Use of the 3S Trans Tibial Prosthesis on Two Children with Meningococcal Septicemia
B. GIAVEDONI, B.Sc.,C.P.(C), P. OSBORNE, B.Sc.,C.P.(C). AND E. LEGGAT, Dip. P & OT, B.Sc.P.T., & MCPA
Meningococcal septicemia is an air borne virus that commonly affects young children. The Canadian Centre for Prosthetics, in conjunction with the Hugh MacMillan Rehabilitation Centre Amputee Clinic, currently follows five children between the ages of 2 years and 8 years.
Initial conventional fittings proved to be bulky and cumbersome. With problems in suspension resulting from scar tissue, we have since fitted two children with bilateral trans tibial amputations. Both patients also have an extensive degree of upper extremity involvement.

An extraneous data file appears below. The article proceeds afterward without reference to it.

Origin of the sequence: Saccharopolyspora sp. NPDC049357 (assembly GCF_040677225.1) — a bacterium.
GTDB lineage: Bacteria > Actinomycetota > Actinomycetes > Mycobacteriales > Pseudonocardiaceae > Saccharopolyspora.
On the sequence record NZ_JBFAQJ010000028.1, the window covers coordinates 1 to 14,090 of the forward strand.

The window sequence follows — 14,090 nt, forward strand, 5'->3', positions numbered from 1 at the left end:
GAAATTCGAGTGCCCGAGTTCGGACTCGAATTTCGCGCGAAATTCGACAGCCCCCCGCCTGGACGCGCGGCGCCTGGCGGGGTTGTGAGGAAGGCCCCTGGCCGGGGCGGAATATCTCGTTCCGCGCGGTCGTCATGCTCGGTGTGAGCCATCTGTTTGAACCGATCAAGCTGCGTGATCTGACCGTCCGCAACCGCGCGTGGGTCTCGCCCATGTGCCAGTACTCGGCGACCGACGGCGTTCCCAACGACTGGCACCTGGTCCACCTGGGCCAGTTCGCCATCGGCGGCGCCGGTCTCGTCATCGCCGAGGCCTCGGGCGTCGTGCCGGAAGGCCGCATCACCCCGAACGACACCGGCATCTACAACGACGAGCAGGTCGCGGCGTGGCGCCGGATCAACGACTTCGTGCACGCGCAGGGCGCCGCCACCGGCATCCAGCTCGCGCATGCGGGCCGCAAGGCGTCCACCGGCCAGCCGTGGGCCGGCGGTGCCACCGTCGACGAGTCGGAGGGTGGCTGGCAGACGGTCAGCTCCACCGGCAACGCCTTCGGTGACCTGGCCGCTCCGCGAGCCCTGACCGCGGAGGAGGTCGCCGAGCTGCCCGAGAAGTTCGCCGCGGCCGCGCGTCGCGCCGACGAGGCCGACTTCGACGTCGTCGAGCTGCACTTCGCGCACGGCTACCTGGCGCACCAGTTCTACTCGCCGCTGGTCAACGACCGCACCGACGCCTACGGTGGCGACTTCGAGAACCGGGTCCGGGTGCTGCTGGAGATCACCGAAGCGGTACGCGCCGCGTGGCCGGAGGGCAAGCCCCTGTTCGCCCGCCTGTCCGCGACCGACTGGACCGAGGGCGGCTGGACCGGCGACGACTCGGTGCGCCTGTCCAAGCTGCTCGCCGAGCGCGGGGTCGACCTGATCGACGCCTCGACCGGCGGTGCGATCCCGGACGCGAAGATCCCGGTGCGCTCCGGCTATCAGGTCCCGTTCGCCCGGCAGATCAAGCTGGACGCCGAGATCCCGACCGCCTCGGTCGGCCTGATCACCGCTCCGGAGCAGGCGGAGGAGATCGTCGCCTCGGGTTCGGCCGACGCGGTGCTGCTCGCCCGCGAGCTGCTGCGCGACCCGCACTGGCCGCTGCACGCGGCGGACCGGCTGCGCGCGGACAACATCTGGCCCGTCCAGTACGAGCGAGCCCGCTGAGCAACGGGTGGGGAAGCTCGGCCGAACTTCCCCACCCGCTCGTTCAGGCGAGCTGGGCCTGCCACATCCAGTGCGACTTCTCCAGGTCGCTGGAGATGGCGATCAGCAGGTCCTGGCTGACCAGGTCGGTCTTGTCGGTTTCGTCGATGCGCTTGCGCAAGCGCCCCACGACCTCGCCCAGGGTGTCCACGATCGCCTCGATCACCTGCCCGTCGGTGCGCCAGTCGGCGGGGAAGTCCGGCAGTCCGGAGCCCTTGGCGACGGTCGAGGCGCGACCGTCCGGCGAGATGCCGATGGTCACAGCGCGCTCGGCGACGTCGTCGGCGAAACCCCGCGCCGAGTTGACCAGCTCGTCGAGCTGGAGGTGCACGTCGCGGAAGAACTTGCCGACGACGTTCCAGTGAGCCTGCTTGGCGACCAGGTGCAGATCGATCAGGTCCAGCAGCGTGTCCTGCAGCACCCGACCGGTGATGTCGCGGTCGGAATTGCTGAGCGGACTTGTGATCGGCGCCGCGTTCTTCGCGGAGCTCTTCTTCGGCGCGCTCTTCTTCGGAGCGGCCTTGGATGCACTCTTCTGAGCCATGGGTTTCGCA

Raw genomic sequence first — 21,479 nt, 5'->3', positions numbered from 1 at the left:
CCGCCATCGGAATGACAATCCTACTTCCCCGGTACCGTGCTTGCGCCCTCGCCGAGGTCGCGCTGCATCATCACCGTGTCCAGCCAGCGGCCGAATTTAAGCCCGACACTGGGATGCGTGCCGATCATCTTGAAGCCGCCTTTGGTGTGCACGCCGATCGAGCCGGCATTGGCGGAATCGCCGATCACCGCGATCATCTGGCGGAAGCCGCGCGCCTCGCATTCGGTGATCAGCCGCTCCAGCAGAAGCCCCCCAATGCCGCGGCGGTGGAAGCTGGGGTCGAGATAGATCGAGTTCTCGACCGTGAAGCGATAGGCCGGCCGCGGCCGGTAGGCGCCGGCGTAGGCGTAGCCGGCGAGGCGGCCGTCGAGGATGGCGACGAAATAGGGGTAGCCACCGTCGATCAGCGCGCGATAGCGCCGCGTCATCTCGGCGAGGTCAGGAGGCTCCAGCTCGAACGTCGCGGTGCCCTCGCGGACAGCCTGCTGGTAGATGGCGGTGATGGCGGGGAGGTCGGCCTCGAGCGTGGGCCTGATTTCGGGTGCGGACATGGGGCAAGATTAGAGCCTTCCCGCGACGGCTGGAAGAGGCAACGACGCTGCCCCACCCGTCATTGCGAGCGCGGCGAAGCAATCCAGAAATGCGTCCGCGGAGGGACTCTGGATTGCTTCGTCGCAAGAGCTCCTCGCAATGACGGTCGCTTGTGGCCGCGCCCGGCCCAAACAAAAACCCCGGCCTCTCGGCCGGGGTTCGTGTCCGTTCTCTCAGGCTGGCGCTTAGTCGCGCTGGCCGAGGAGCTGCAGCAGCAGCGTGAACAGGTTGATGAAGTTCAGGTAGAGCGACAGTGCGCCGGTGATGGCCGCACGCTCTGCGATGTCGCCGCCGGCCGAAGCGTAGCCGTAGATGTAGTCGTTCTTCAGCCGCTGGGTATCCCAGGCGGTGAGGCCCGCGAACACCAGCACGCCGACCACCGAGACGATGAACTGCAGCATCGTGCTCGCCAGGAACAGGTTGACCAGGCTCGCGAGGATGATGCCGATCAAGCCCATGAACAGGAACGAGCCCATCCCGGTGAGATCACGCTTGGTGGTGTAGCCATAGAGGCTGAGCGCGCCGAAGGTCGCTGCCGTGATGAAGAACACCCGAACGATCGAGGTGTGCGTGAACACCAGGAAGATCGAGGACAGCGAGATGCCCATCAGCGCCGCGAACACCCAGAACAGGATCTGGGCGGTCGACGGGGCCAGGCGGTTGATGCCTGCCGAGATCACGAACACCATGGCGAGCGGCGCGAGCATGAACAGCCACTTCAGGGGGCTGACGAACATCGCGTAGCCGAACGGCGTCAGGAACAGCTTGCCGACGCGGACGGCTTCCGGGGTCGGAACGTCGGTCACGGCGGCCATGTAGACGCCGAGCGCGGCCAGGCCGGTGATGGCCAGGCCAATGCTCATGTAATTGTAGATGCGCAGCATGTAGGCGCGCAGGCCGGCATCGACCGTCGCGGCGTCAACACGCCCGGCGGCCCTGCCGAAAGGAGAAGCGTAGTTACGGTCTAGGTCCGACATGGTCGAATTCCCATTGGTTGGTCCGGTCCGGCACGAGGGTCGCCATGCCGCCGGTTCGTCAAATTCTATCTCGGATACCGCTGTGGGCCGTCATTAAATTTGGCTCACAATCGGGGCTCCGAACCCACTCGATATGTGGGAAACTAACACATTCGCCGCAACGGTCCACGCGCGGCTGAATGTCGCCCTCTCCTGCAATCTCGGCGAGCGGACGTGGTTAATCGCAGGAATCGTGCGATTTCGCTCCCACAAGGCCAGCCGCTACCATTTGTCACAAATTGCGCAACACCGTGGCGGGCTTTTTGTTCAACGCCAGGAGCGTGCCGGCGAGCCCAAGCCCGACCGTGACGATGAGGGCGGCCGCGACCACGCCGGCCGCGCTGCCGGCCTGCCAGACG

This has resulted in a more positive suspension and an improved gait pattern and a reduction in residuum irritation.
Canadian Centre for Prosthetics, 250 Consumers Road, Suite #503, Toronto, Ontario Canada M2J 4V6